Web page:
Prioritising the Public Interest

Politicians should be prioritising the public interest rather than helping themselves, their parties, or their friends and donors 

The job of politicians is to serve the population well, and one might expect that they would try to do so – both for idealistic reasons and to advance their careers.  Unfortunately, though, narrow personal or party interests sometimes conflict with what would be best for the population as a whole – and a politician fails to prioritise the latter:

●  Public spending priorities should aim to benefit the whole population.  Directing funds towards chosen regions or special interest groups, to help an individual politician to win votes at the next election or to get a bill passed, increases the burden on everybody else.  This practice is often referred to as ‘pork barrel politics’, as described earlier (, and has started to increase again in the US Congress as a result of ruling parties not having enough votes to fulfil their intentions.

●  Mitch McConnell was a politician who consistently put the interests of the Republican Party above those of the country, changing his arguments when it was politically opportunist to do so – in what this website described as McConntortions.

●  Democratic elections are a contest for power, but party politics should change its character after a government has been formed.  Although some politicians would be expected to oppose the government, on the grounds of conflicting ideologies and priorities, they should try to reach agreement with the objective of prioritising the public interest.  And the public naturally loses confidence in politicians who are unable to get the job done.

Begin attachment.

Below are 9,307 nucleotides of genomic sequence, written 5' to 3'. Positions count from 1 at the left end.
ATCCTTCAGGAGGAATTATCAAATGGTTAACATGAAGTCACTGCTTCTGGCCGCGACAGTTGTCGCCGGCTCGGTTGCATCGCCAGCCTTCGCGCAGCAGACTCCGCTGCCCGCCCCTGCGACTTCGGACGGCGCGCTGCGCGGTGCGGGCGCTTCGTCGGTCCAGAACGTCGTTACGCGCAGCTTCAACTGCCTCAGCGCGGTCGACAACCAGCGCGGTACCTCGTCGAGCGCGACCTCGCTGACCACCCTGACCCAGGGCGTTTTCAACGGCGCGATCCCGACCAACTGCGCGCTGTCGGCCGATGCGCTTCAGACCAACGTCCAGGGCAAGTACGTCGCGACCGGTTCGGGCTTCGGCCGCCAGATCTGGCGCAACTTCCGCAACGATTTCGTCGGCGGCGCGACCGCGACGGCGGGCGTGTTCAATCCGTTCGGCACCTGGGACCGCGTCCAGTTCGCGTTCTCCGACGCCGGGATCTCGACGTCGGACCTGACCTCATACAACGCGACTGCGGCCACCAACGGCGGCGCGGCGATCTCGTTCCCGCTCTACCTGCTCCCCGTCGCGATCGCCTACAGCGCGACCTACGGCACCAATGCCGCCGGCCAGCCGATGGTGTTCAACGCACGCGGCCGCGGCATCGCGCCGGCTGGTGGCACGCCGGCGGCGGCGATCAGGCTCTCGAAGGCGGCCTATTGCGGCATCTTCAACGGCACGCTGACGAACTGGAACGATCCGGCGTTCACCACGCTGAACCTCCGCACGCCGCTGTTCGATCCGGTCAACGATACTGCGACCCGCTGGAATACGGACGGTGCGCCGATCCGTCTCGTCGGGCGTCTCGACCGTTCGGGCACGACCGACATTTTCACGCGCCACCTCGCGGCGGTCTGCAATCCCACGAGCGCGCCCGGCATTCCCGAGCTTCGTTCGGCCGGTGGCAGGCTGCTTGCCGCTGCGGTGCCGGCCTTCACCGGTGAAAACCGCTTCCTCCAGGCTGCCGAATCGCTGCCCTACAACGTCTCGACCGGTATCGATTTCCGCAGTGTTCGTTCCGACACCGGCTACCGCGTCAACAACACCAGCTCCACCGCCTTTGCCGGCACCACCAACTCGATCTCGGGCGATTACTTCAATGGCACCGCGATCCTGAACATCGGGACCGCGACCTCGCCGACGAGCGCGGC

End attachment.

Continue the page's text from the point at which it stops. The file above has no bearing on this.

Failures of politicians to negotiate constructively with each other have often damaged America, as listed in a Timeline of U.S. Government Shutdowns.

And party politics was reported as one of the reasons that Theresa May was unable to get agreement for her EU Withdrawal Bill after trying for three years.  She failed because “The two big parties have been trying to outmanoeuvre each other on Brexit, and for a long time Brexit has been used by the opposition party as a way of trying to trigger a general election”.

●  Politicians should respond to the needs and desires of those they serve – not those who paid the most in donations.  The impact of money in politics is reviewed later in this chapter (6.4.5).

●  National politicians can be tempted to try to score domestic political points that undermine international relations (

The above examples all relate to democracies, but political infighting also happens in authoritarian systems – as reported in a New York Times article: In China, a Rare View of Infighting by Leaders.  The legitimacy of any government, authoritarian or democratic, depends on serving the people well.



This page is intended to form part of Edition 4 of the Patterns of Power series of books.  An archived copy of it is held at https://www.patternsofpower.org/edition04/6334.htm.